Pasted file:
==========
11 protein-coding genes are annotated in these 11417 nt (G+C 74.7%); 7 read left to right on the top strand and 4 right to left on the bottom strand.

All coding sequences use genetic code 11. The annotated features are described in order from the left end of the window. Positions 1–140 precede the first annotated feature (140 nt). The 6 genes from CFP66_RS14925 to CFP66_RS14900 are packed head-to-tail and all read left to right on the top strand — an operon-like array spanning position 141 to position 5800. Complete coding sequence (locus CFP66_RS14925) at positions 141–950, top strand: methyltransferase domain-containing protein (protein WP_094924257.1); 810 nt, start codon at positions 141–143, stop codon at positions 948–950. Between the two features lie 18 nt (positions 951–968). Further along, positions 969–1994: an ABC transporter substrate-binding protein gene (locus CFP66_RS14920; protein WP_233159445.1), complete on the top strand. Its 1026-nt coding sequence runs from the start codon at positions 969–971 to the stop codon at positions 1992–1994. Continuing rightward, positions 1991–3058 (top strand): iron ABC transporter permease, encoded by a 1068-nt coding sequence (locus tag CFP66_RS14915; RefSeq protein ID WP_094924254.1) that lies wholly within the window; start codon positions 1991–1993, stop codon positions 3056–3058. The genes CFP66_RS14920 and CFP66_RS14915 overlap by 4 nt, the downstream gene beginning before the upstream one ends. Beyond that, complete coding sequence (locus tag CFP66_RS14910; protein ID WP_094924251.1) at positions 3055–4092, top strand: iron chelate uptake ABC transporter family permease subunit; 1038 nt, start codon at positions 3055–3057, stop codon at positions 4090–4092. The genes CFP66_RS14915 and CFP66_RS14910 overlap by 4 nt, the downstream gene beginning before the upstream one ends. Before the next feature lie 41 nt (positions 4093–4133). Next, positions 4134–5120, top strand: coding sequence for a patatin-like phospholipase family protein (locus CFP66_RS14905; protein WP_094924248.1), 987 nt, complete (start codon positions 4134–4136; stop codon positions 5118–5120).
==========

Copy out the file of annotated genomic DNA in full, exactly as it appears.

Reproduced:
11 protein-coding genes are annotated in these 11417 nt (G+C 74.7%); 7 read left to right on the top strand and 4 right to left on the bottom strand.

All coding sequences use genetic code 11. The annotated features are described in order from the left end of the window. Positions 1–140 precede the first annotated feature (140 nt). The 6 genes from CFP66_RS14925 to CFP66_RS14900 are packed head-to-tail and all read left to right on the top strand — an operon-like array spanning position 141 to position 5800. Complete coding sequence (locus CFP66_RS14925) at positions 141–950, top strand: methyltransferase domain-containing protein (protein WP_094924257.1); 810 nt, start codon at positions 141–143, stop codon at positions 948–950. Between the two features lie 18 nt (positions 951–968). Further along, positions 969–1994: an ABC transporter substrate-binding protein gene (locus CFP66_RS14920; protein WP_233159445.1), complete on the top strand. Its 1026-nt coding sequence runs from the start codon at positions 969–971 to the stop codon at positions 1992–1994. Continuing rightward, positions 1991–3058 (top strand): iron ABC transporter permease, encoded by a 1068-nt coding sequence (locus tag CFP66_RS14915; RefSeq protein ID WP_094924254.1) that lies wholly within the window; start codon positions 1991–1993, stop codon positions 3056–3058. The genes CFP66_RS14920 and CFP66_RS14915 overlap by 4 nt, the downstream gene beginning before the upstream one ends. Beyond that, complete coding sequence (locus tag CFP66_RS14910; protein ID WP_094924251.1) at positions 3055–4092, top strand: iron chelate uptake ABC transporter family permease subunit; 1038 nt, start codon at positions 3055–3057, stop codon at positions 4090–4092. The genes CFP66_RS14915 and CFP66_RS14910 overlap by 4 nt, the downstream gene beginning before the upstream one ends. Before the next feature lie 41 nt (positions 4093–4133). Next, positions 4134–5120, top strand: coding sequence for a patatin-like phospholipase family protein (locus CFP66_RS14905; protein WP_094924248.1), 987 nt, complete (start codon positions 4134–4136; stop codon positions 5118–5120).